Christmas in Tahoe
Elisabeth Barrett / November 11, 2013 / $2.99 digital
Silicon Valley actuary Ann Smith is an expert at calculating probabilities, but lately the odds haven’t been in her favor. Two years ago her fiancé died a week before their planned Christmas wedding, leaving Ann heartbroken and alone. When a friend suggests heading up to Lake Tahoe for a long Christmas weekend of skiing, wine, and relaxation, Ann thinks it might be just the thing to help get her life back on track. But Ann’s plans go awry when her friend cancels at the last minute, and Ann ends up driving to Tahoe with Chase Deckert, a sexy snowboarder who pushes all her buttons.
Chase Deckert is a man who lives by his own rules. A few years ago his business partner betrayed him by selling out their biomedical research for a quick profit. Chase left science far behind, and now spends his days snowboarding in Tahoe, wanting nothing to do with the dog-eat-dog world of Silicon Valley. Chase has closed his mind and his heart and only believes in one thing: fate. But fate seems to be in a giving mood, because joining him for Christmas is a brave, beautiful woman who shows him the true meaning of the season and helps him rediscover a part of himself he’d long forgotten.
Fueled by the mountain scenery, the season, and their unbelievable chemistry, Ann and Chase end up learning more about each other—and themselves—than they ever imagined possible. Can one long, steamy Christmas help them realize they’re meant to be together? Or when the holiday is over will they be right back where they started?
Elisabeth Barrett's Christmas in Tahoe takes a number of the romance genre’s expectations and tweaks them just a bit. Our heroine Ann Smith is still struggling with being an “almost widow” two years after her fiancé’s sudden death. She’s been barely holding on, burying herself in the welcome oblivion of a busy career.
One of the first things that caught my eye about this book was the heroine’s occupation. She’s an actuary. Now that’s an occupation that stands out in a sea of cupcake decorators and B&B owners. Even better, Ann Smith loves her job, loves making sense of the world around her. It’s not every heroine who can own a profession that is stereotyped as so dull and uninteresting and bring love and passion to it. Her work for an insurance company is a way to help people. Her passion for compiling facts numbers extends to carrying a GPS on her road trip, so she’ll always know where she’s going and where she’s been.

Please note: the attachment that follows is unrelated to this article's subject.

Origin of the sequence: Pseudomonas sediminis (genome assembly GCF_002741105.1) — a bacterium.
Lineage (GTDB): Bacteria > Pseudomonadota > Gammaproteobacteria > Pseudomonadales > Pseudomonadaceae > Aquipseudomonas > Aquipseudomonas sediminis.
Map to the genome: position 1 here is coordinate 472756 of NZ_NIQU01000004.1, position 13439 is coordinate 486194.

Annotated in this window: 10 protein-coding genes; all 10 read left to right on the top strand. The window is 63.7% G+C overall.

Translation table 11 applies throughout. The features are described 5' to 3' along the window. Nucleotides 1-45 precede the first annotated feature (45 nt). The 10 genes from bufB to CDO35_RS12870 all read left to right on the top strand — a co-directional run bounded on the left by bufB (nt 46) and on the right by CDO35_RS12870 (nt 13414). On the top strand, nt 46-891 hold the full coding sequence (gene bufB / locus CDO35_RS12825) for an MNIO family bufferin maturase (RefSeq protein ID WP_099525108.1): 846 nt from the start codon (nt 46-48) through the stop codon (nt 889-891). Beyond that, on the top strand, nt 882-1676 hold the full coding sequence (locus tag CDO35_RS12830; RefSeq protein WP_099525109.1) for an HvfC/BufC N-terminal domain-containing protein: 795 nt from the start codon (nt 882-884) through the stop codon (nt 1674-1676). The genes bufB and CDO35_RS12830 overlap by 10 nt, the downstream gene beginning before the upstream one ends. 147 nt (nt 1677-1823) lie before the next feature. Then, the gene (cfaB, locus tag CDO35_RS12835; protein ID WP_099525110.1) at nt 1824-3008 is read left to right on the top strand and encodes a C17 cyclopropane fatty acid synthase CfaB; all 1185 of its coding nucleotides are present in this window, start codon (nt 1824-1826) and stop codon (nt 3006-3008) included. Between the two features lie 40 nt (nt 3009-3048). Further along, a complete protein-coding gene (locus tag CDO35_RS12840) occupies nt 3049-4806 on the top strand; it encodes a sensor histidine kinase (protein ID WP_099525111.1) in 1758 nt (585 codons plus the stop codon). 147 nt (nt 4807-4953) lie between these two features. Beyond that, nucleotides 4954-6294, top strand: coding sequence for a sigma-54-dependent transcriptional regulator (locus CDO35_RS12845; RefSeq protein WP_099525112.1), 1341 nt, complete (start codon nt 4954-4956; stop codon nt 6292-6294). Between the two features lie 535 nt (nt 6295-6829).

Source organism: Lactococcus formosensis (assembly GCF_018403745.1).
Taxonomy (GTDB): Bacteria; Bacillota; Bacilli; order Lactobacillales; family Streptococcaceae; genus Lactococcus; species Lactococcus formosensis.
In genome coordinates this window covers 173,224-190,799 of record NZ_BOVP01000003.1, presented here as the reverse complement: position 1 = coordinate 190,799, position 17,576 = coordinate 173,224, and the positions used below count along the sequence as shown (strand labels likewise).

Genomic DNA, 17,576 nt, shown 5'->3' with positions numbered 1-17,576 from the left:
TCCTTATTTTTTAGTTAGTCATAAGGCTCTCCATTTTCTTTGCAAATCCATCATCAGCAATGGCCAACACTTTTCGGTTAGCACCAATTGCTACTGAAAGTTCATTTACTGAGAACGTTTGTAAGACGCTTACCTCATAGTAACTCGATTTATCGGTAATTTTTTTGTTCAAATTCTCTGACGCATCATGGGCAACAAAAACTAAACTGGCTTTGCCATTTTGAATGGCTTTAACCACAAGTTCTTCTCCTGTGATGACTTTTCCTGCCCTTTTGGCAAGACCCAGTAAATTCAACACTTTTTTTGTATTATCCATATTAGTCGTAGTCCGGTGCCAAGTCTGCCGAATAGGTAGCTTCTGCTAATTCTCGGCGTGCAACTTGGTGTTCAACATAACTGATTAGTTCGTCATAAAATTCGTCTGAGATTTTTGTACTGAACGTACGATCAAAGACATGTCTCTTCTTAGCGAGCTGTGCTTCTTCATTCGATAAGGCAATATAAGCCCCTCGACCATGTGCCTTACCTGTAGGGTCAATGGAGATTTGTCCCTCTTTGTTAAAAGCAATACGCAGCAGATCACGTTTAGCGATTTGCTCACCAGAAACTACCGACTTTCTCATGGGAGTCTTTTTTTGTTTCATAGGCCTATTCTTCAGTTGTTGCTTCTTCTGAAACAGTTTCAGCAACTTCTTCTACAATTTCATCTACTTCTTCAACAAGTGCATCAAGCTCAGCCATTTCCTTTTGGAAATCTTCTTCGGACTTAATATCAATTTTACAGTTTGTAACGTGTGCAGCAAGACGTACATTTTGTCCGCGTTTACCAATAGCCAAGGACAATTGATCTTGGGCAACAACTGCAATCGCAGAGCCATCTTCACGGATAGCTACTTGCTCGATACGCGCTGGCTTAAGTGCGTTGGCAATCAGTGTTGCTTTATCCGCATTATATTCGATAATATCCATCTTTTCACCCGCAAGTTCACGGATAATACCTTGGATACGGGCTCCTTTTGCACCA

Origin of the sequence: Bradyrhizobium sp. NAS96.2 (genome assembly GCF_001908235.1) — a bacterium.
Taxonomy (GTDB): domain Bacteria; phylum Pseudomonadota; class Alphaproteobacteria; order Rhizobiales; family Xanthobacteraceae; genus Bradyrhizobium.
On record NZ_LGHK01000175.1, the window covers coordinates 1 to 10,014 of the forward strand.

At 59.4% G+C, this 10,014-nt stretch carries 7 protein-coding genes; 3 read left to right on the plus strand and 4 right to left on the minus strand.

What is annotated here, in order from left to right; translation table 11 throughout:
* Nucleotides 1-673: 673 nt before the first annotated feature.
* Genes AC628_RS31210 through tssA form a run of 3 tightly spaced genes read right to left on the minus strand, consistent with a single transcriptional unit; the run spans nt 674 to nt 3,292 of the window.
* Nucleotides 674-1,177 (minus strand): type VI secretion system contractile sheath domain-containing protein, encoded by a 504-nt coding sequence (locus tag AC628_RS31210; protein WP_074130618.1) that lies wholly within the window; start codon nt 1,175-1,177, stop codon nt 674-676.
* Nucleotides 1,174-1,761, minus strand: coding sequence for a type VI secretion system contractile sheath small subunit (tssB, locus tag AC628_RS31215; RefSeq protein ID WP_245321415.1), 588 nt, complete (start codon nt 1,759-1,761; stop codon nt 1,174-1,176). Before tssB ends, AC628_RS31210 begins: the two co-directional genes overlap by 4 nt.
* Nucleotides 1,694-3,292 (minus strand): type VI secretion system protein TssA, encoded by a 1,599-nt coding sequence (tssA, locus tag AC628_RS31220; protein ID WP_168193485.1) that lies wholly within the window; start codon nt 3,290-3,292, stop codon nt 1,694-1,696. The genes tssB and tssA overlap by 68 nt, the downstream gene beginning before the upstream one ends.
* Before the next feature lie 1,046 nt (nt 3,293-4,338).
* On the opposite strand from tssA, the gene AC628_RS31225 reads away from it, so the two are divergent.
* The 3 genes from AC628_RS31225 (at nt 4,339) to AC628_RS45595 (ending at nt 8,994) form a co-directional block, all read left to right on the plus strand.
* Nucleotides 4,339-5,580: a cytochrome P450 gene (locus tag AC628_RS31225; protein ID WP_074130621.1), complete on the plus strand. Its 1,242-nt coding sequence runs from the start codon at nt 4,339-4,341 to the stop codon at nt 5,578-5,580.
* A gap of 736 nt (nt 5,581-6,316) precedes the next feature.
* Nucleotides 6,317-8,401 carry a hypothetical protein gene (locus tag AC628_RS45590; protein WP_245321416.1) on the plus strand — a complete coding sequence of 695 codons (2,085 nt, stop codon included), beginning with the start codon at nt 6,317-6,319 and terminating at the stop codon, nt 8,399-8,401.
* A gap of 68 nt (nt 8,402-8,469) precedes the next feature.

Ann’s friend arranges to take her to Tahoe for the holiday to distract her from her grief. Chase Deckert, the hero, is a snowboard instructor who shows up to pick up Ann when her friend is tied up at work. He takes her on a snowy road trip to his place in Tahoe, a vacation town he’s been hiding in for the past year, a place where, he says, “one of the dirty little secrets about this place is that a lot of the people here have been burned in some way.”
Chase is no different. He seems at first glance like he has nothing in common with the staid and kind of uptight Anna. He teaches at the nearest ski resort now and then. But he’s recovering from his own loss that has him hiding out in Tahoe. His best friend and business partner sold their company out from under him, including the research that had consumed his life, and then ran off with his girlfriend. He was burned to a crisp and still wants to avoid getting sucked back into the Silicon Valley rat race.
Both Chase and Ann struggle to move forward from the loss of their old lives. Ann’s fiancé and Chase’s work both ate up a disproportionate amount of their lives, crowding out other parts of them. They have been adrift in their own way as they try and recover that part of their lives they’d set aside. By the end of the handful of days together, they both recognize that they need more balance in their lives and start working on finding that with each other.
One of the things I really enjoyed about the book was Ann’s relationship with her fiancé. John was a good guy, a great guy even, and Ann genuinely loved him and still misses him. I got the feeling that if the world had been different, they would have made each other happy. So often the evil ex seems like a short cut to making it clear that the hero is The One. Barrett really takes the time to explore Ann mourning John in a realistic and unromanticized way, both the old relationships strengths and shortcomings.
And Chase is the kind of hero who can stand up to that kind of comparison. He’s a lumberjack lookalike, complete with plaid shirt and a black lab, who is also a science geek. The best of both worlds! Plus, he cooks a mean Bolognese.
Underneath his sporty disenfranchised exterior he’s a frustrated research scientist. And underneath Ann’s buttoned up suit, is a woman who is unafraid of taking the right risks. They really bring out the best of each other.
Ann and Chase only have a long holiday weekend together and the book is on the shorter side. After their near instant attraction I worried that the HEA would feel rushed, at the end but Barrett was wiser than that. It ends firmly with the idea that Ann and Chase will be happily together forever. But the ending itself is just the first step on that journey so it felt real and true. They’ve proven how good they are together through the book and I had no problem believing that their relationship was up for the big changes they would face together.
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Julia Broadbooks writes contemporary romance. She lives in the wilds of suburban Florida with her ever patient husband and bakes ridiculous amounts of sugary treats for her teens' friends. Find her on Twitter @juliabroadbooks.